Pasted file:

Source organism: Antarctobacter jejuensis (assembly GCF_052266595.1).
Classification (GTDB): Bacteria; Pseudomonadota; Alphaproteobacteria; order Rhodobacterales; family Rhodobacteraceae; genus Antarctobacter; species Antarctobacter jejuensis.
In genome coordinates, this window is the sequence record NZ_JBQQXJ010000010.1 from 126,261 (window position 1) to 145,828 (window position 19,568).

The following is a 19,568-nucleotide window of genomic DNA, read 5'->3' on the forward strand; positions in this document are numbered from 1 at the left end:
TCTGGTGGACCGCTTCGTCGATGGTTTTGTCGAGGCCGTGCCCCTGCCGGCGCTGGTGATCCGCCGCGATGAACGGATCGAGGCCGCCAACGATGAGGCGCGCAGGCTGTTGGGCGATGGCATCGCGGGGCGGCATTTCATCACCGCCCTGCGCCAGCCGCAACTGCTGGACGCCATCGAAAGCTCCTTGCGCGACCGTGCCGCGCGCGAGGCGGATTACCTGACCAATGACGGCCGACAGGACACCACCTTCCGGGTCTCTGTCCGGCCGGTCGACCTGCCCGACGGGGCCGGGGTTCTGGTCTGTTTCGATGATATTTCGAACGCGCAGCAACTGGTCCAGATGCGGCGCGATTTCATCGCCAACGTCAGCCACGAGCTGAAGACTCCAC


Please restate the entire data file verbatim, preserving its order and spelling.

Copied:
Source organism: Antarctobacter jejuensis (assembly GCF_052266595.1).
Classification (GTDB): Bacteria; Pseudomonadota; Alphaproteobacteria; order Rhodobacterales; family Rhodobacteraceae; genus Antarctobacter; species Antarctobacter jejuensis.
In genome coordinates, this window is the sequence record NZ_JBQQXJ010000010.1 from 126,261 (window position 1) to 145,828 (window position 19,568).

The following is a 19,568-nucleotide window of genomic DNA, read 5'->3' on the forward strand; positions in this document are numbered from 1 at the left end:
TCTGGTGGACCGCTTCGTCGATGGTTTTGTCGAGGCCGTGCCCCTGCCGGCGCTGGTGATCCGCCGCGATGAACGGATCGAGGCCGCCAACGATGAGGCGCGCAGGCTGTTGGGCGATGGCATCGCGGGGCGGCATTTCATCACCGCCCTGCGCCAGCCGCAACTGCTGGACGCCATCGAAAGCTCCTTGCGCGACCGTGCCGCGCGCGAGGCGGATTACCTGACCAATGACGGCCGACAGGACACCACCTTCCGGGTCTCTGTCCGGCCGGTCGACCTGCCCGACGGGGCCGGGGTTCTGGTCTGTTTCGATGATATTTCGAACGCGCAGCAACTGGTCCAGATGCGGCGCGATTTCATCGCCAACGTCAGCCACGAGCTGAAGACTCCAC